“So I saw her just after her birth, too,” Kate said.
And Jacqui, who has worked for the NHS for 42 years, added: “I think I confused the doctors a bit, going from one bed to the other while they were all on the anti-natal ward.
“I made sure the three of them were in beds next to each other so I could easily check on all three of them.
“It was also funny with the three of them being in over the Christmas period, I was coming in with Christmas decorations, and stockings to hang off the end of their hospital beds.”
“It is quite special, that all of our grandchildren have been born at that hospital,” Jacqui added.
“The maternity ward hasn’t changed at all since Kate was born here.”
And grandfather Alan said: “I am proud that all of my daughters ended up working for the NHS.
“I have been to the majority of my grandchildren’s births. I’ve been to so many now that I’ve started bringing a newspaper along,” he joked.
But the couple say they didn’t actively encourage their daughters to work for the NHS.
Jacqui said: “When they were younger, I did try to steer them away a bit from becoming nurses.
“I tried to suggest that they might want to do something else, where they could earn more money.
“But Kate always wanted to be a nurse. I think it just runs in the family.”
And Kate agreed, saying: “The NHS has been part of our lives from the beginning.”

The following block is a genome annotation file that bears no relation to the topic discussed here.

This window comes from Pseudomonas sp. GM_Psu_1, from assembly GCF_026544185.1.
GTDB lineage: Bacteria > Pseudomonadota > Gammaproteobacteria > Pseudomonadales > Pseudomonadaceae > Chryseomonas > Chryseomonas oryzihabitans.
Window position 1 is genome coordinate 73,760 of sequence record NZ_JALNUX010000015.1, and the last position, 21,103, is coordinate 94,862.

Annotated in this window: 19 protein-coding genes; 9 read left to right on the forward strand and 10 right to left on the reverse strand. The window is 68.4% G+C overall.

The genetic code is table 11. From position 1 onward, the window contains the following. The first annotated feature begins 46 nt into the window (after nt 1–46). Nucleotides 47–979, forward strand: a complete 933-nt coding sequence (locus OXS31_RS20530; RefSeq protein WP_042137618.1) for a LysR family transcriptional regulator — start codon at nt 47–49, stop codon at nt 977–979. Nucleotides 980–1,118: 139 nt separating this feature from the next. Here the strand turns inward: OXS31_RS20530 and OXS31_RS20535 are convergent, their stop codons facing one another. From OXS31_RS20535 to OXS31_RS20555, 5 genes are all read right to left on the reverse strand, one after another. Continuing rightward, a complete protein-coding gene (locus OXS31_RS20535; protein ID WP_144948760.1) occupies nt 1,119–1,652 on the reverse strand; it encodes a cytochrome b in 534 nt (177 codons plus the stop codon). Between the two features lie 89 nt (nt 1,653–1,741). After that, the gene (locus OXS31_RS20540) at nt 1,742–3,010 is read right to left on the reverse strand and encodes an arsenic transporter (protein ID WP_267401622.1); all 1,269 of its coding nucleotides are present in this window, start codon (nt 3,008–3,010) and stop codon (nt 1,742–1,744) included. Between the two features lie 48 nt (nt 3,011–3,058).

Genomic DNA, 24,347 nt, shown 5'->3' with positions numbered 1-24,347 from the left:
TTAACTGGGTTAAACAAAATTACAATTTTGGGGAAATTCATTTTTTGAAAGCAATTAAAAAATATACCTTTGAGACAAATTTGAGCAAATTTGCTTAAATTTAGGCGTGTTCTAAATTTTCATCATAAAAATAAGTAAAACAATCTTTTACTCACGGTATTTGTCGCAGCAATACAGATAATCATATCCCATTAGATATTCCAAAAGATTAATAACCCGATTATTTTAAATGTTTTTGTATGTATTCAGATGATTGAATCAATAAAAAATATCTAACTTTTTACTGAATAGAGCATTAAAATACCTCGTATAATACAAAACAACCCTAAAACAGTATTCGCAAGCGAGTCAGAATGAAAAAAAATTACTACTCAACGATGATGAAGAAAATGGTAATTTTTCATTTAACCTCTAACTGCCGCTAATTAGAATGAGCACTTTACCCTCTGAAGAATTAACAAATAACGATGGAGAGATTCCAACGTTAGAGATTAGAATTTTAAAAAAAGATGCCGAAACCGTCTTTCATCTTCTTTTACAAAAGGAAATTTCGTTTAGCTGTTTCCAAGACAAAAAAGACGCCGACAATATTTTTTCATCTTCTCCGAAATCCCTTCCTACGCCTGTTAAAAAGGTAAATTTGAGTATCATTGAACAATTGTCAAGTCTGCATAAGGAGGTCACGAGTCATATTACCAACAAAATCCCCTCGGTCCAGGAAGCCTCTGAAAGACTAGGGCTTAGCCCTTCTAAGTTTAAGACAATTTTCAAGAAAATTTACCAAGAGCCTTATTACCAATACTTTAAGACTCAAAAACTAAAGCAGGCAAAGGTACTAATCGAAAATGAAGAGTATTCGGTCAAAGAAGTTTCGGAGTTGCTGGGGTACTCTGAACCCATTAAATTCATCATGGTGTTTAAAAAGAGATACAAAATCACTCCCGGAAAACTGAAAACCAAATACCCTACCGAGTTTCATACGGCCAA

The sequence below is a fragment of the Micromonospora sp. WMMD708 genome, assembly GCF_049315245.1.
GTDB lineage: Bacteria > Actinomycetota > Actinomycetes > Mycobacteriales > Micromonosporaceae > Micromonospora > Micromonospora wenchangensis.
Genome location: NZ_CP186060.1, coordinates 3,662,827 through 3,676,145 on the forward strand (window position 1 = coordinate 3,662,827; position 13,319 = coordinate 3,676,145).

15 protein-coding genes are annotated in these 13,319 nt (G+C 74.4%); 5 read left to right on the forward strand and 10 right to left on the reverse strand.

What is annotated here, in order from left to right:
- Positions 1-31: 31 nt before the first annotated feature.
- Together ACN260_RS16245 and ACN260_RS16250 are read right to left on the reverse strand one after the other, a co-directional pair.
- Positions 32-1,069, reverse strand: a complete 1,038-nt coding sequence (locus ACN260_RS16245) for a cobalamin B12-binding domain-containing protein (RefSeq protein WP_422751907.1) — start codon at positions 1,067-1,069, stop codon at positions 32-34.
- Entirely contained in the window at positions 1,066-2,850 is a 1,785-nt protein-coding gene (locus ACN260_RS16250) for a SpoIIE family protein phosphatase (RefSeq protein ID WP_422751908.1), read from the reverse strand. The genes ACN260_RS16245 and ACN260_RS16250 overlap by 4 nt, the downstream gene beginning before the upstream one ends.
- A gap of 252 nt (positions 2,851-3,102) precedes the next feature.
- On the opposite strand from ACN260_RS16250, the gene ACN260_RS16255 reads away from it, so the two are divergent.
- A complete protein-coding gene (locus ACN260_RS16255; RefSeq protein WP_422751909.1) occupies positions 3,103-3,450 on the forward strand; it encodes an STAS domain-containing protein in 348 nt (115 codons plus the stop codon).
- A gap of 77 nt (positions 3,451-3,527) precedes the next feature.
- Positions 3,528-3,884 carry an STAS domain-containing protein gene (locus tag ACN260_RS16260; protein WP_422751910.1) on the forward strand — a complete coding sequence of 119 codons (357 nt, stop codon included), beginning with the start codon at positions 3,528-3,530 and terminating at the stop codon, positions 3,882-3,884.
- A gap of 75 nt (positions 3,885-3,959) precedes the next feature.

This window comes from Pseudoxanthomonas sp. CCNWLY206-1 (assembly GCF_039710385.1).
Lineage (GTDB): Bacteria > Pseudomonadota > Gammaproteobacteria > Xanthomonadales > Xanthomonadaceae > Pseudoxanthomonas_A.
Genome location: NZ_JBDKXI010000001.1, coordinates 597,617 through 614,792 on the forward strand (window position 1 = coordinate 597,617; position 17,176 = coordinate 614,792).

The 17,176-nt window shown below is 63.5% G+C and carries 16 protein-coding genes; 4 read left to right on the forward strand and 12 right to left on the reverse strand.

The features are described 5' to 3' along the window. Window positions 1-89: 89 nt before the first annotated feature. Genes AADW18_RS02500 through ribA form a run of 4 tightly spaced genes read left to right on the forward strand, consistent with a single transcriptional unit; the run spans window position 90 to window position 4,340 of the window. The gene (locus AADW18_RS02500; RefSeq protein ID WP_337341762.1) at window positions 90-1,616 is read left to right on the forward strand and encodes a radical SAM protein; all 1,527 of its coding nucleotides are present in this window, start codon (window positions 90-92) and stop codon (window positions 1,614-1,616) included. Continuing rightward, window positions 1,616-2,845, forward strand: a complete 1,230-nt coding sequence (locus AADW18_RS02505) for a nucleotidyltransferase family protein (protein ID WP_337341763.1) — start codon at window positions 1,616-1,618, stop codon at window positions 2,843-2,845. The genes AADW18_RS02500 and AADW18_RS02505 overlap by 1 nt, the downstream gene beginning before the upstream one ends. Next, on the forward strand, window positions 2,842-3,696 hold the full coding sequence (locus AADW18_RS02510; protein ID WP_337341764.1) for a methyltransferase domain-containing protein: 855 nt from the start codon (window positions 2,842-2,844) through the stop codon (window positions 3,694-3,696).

To make matters more extraordinary, a woman called Margaret Welstead who works as a maternity healthcare assistant at Musgrove Park, has been on shift at the hospital for every one of the 19 Chedzoy births.
Jacqui said: “Margaret always used to say she could spot a Chedzoy baby before she was even told which one it was.
“Back then, when I had my girls, the babies used to be taken away to a nursery in the hospital after being born, so the mums could rest.
“Margaret used to come on duty and the first thing she would do is visit the nursery.
“She said she knew which one was the Chedzoy baby before she looked at the names on the cots.”
Kate added: “Margaret has seen quite a few of us being born. She wasn’t always there for the births, but she’s seen me and my sisters all have our babies.
“She also worked as a playtime and lunchtime supervisor at North Town Primary School when me and my sisters were there.”
Today, Jacqui and Alan are thinking about winding down their nursing careers – but Jacqui has just registered on the bank staff at Musgrove Park Hospital, as a ‘cover nurse’ for any sicknesses or absence.
“I wanted to finish my career where I started it,” she said.
And it doesn’t look like the Chedzoys link to the NHS, or Musgrove Park Hospital, is due to end any time soon.
Hannah’s two children, 15-year-old Joshua and 12-year-old Poppy, both want to become doctors in the future, with Poppy wanting to work as an RAF medic.
Joshua, who has just started Year 10, said: “I think it probably is to do with the family, but it’s something I’ve always wanted to do anyway.”
Hayley Peters, chief nurse at Musgrove Park Hospital, said: “To see so many members of one family come together to celebrate the care they received on our maternity ward is simply wonderful.
“To know that they have also chosen to work in the NHS and within Somerset too makes their story even more inspiring.
“Kate, her parents, and her sisters are all brilliant advocates for nursing, highlighting the pride they have in their own workplaces as somewhere they have received care as a patient.
“We are very lucky to have them,” she added.
So far, more than 1,000 ‘Musgrove Babies’ have come forward to claim their certificates.
To find out more about Love Musgrove, visit: https://www.lovemusgrove.org.uk/.